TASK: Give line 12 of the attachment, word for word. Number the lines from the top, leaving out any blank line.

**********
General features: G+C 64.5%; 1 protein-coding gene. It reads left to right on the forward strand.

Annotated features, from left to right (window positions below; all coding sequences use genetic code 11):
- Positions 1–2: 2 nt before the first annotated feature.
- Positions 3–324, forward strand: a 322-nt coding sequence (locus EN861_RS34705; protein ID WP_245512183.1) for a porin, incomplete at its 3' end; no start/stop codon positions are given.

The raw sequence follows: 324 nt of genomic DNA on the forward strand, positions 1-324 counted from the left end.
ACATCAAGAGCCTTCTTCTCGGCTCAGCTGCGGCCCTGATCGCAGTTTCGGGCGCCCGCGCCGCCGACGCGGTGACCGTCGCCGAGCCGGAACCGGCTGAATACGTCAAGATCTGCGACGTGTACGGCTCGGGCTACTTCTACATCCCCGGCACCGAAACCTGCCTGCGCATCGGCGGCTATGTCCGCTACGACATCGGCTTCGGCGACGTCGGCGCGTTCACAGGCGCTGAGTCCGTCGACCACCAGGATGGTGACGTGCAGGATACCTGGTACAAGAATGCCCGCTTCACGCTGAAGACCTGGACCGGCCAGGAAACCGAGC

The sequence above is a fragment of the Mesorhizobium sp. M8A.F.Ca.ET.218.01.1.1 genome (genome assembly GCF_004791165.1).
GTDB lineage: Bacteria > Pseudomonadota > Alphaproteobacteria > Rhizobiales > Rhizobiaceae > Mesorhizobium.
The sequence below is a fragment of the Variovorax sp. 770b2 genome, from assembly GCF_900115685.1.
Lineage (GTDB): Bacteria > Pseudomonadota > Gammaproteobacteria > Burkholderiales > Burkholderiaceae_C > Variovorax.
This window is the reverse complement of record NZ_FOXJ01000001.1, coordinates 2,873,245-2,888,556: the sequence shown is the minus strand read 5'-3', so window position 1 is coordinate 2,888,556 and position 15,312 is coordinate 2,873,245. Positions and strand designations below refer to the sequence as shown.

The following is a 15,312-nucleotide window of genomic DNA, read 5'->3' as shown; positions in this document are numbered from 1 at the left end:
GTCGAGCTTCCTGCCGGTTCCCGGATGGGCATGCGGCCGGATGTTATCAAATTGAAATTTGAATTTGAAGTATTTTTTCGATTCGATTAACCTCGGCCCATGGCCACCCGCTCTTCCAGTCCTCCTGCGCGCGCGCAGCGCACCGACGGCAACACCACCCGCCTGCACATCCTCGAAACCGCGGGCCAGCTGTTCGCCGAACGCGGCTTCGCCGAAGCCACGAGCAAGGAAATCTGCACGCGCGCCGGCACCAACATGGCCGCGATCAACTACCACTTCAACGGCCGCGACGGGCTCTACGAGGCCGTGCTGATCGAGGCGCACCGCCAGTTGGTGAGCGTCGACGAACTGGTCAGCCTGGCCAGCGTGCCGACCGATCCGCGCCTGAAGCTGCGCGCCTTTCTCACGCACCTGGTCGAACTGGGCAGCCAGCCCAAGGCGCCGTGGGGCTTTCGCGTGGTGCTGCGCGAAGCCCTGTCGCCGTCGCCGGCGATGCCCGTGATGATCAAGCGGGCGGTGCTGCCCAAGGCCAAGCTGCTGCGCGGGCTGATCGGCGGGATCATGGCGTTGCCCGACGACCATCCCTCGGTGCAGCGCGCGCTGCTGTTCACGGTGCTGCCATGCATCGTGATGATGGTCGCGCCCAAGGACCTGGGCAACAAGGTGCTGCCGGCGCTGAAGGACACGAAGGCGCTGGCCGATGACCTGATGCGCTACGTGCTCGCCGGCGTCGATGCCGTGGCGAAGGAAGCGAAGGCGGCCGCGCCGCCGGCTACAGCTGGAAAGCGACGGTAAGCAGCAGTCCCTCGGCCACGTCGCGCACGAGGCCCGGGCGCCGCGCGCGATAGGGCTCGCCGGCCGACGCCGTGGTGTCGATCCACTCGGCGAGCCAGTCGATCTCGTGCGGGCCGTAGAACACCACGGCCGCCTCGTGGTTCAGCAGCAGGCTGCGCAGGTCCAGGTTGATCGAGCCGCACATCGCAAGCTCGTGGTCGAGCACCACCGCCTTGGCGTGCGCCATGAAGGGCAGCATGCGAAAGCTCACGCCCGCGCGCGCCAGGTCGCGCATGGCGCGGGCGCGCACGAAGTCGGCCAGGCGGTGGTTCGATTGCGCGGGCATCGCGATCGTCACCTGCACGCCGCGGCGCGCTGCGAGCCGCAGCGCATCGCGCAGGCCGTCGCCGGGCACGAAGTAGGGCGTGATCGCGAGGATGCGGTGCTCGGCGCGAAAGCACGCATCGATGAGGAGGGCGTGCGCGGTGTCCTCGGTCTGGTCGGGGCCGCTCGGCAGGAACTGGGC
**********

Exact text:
The following is a 15,312-nucleotide window of genomic DNA, read 5'->3' as shown; positions in this document are numbered from 1 at the left end: